How legumes give oxygen to symbiotic bacteria in their roots
Scientists discover the genetics inside legumes that control the production of an oxygen-carrying molecule, crucial to the plant’s close relationships with nitrogen-fixing bacteria.
The finding offers the potential to give other plants the ability to produce ammonia from bacteria – reducing the need for the fossil fuel-dependent and polluting practice of applying synthetic fertiliser to crops.
The roots of legume plants are home to symbiotic bacteria. These bacteria can fix nitrogen from the air, turning it into ammonia, a key nutrient for plants.
In return, the plants house the bacteria in root nodules, providing sugars and oxygen. The amount of oxygen needs to be just right to support the symbiosis, the bacteria need oxygen to fuel their chemical reactions, but too much inhibits a key enzyme that turns nitrogen in the air into the ammonia that can be used by the plant.
The plant’s solution to this ‘oxygen paradox of biological nitrogen fixation’ is a molecule called leghemoglobin. Like hemoglobin that carries oxygen in our blood, leghemoglobin binds to oxygen and is red; it gives legume nodules their pink colour. Until now it’s been unclear how plants control how much of this molecule is produced.
The research team have identified two transcription factors that control how much leghemoglobin is made in legume nodules.
“This gives a key insight into how legume plants create the microaerobic environment needed for nitrogen-fixation. This knowledge could be useful for improving nitrogen-fixation in legumes and would be essential for transfer of nodulation to non-legume crops”, explains corresponding author Dr Jeremy Murray, CEPAMS Group Leader.
Dr Jeremy Murray continues, “While many genes involved in other nodulation processes have been identified, this is the first breakthrough on the gene regulatory network involved directly in control of nitrogen fixation.”
The research was carried out by a collaborative team, led by Dr Suyu Jiang in Dr Jeremy Murray’s group at the CAS-JIC Centre of Excellence for Plant and Microbial Science (CEPAMS), Centre for Excellence in Molecular Plant Sciences (CEMPS), Chinese Academy of Sciences, Shanghai, China, with collaboration from Dr Pascal Gamas and Dr Marie-Françoise Jardinaud at LIPME (Université de Toulouse, France).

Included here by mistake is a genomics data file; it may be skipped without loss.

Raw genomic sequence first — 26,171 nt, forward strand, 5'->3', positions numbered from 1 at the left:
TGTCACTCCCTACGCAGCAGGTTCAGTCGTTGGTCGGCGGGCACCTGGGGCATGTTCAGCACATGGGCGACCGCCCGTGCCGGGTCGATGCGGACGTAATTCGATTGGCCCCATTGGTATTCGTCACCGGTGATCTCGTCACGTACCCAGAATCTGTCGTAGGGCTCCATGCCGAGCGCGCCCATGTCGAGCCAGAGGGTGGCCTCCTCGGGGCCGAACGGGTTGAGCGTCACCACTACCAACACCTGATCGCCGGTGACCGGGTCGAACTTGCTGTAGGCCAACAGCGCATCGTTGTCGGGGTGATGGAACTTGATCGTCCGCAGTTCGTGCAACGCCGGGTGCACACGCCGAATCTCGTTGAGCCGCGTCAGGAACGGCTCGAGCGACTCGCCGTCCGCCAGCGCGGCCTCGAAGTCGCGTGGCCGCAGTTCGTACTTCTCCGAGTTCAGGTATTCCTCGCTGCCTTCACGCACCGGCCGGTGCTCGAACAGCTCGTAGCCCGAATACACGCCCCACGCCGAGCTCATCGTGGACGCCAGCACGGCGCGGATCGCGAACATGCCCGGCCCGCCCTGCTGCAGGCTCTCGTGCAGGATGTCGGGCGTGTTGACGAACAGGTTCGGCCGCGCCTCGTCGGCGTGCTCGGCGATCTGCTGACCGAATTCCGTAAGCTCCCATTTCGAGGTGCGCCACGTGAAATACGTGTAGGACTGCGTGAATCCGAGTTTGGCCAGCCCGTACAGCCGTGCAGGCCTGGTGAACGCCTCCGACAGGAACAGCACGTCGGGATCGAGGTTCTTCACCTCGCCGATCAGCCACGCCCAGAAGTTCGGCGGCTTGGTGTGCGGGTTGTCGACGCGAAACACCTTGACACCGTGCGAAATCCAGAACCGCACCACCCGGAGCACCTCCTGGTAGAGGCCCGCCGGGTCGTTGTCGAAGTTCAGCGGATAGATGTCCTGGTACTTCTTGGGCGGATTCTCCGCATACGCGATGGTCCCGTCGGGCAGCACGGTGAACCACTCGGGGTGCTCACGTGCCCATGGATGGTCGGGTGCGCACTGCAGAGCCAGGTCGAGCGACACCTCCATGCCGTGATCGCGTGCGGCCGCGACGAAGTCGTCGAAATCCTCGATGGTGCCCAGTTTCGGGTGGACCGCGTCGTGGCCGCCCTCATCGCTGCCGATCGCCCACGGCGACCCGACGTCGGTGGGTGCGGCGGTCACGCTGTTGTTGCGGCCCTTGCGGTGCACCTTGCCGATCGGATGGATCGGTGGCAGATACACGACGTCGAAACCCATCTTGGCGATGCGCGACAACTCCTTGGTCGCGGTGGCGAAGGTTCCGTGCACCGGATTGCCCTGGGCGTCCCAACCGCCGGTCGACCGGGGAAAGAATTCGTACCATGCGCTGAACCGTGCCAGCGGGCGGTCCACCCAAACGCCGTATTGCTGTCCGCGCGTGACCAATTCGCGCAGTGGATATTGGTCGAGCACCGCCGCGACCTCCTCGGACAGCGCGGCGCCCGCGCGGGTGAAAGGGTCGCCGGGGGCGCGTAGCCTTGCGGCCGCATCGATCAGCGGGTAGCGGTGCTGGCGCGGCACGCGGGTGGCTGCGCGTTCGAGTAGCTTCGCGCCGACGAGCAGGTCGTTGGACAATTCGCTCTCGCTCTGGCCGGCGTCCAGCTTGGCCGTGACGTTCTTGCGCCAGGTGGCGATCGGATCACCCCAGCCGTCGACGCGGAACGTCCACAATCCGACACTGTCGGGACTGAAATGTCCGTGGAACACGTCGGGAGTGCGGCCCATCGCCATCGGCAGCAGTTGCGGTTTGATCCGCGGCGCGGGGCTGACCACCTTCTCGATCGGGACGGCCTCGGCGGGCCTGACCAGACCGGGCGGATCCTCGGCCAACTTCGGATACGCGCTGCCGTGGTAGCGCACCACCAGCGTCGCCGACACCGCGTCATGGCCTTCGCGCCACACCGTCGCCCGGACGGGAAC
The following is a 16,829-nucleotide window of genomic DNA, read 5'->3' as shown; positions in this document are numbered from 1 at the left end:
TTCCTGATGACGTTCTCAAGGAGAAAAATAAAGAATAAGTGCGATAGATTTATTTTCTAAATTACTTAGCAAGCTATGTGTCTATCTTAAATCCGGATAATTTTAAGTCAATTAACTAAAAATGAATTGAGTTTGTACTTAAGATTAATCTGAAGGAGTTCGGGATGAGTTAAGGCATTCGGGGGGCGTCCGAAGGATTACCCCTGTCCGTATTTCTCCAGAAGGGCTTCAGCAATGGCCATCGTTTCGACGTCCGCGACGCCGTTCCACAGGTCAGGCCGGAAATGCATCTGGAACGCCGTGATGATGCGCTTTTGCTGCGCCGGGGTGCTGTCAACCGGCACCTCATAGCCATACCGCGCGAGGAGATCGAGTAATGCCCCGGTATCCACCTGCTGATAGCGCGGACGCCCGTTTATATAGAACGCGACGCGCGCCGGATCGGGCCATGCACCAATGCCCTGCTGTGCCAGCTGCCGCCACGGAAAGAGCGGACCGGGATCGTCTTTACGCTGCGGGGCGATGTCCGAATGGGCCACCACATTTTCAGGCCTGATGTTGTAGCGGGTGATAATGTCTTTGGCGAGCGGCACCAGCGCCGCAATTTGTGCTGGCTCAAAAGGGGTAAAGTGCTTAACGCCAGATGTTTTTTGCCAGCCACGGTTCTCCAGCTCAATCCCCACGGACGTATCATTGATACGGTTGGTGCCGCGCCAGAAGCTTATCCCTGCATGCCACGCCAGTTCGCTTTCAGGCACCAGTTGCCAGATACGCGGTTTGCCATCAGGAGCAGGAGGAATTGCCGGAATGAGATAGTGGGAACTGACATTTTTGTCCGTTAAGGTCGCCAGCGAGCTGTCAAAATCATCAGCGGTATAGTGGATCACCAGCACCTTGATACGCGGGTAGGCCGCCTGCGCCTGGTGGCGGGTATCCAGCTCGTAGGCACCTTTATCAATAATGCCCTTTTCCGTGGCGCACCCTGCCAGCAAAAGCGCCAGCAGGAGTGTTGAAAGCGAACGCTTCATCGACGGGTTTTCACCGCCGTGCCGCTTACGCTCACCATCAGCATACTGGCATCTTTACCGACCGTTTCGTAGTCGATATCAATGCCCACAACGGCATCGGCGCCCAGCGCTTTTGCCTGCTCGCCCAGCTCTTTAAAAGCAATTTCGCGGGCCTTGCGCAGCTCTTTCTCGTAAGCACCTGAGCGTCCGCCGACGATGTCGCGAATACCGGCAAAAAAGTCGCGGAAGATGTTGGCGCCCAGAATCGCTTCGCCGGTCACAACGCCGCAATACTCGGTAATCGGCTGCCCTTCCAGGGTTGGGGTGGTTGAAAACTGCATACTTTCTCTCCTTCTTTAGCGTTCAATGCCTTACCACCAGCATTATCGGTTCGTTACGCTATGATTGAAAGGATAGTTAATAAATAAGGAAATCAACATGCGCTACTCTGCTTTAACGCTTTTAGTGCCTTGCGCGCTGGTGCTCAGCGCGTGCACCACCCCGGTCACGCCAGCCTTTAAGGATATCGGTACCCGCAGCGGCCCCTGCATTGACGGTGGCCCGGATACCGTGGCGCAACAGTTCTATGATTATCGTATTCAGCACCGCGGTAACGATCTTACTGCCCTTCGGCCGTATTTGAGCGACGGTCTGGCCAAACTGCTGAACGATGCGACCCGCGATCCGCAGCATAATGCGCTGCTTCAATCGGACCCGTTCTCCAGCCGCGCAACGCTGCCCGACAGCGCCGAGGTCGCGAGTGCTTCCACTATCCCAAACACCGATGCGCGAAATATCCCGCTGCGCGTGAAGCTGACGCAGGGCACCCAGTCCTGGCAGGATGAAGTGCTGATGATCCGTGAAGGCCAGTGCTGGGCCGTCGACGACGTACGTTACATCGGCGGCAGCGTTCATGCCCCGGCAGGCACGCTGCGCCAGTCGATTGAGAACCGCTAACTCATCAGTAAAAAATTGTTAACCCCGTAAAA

Using the model legume, Medicago truncatula, the research team looked at a family of proteins in plants which has several members with roles in nodulation.
They looked at which proteins in this class are produced in symbiosis-housing nodules and found that there was two – NIN and NLP2, and that when these are inactive, nitrogen fixation is reduced. This suggested that they are involved in nitrogen fixation.
To investigate further, they grew plants in an aeroponic system, without soil, to be able to look at the nodules, and found the plants lacking NIN and NLP2 were smaller in size and had smaller and less-pink nodules. On closer inspection, they had lower levels of leghemoglobin. Further experiments found that NIN and NLP2 directly activate the expression of leghemoglobin genes.
“This research project was purely curiosity-driven, all we knew at the outset was that the transcription factor we were studying was highly and specifically expressed in nitrogen-fixing cells, we were initially not aware of any connection to leghemoglobins”, reflects Dr Murray.
The research has also given insights into the evolution of this important symbiosis. They found that other members of the transcription factors family regulate the production of non-symbiotic hemoglobins found in plants, which are involved in plant’s response to low oxygen levels.
Jeremy explains further, “This was exciting because it suggests that these transcription factors and their hemoglobin targets were recruited to nodulation as modules to help improve energetics in nitrogen-fixing cells, giving a rare glimpse into how this symbiosis evolved.”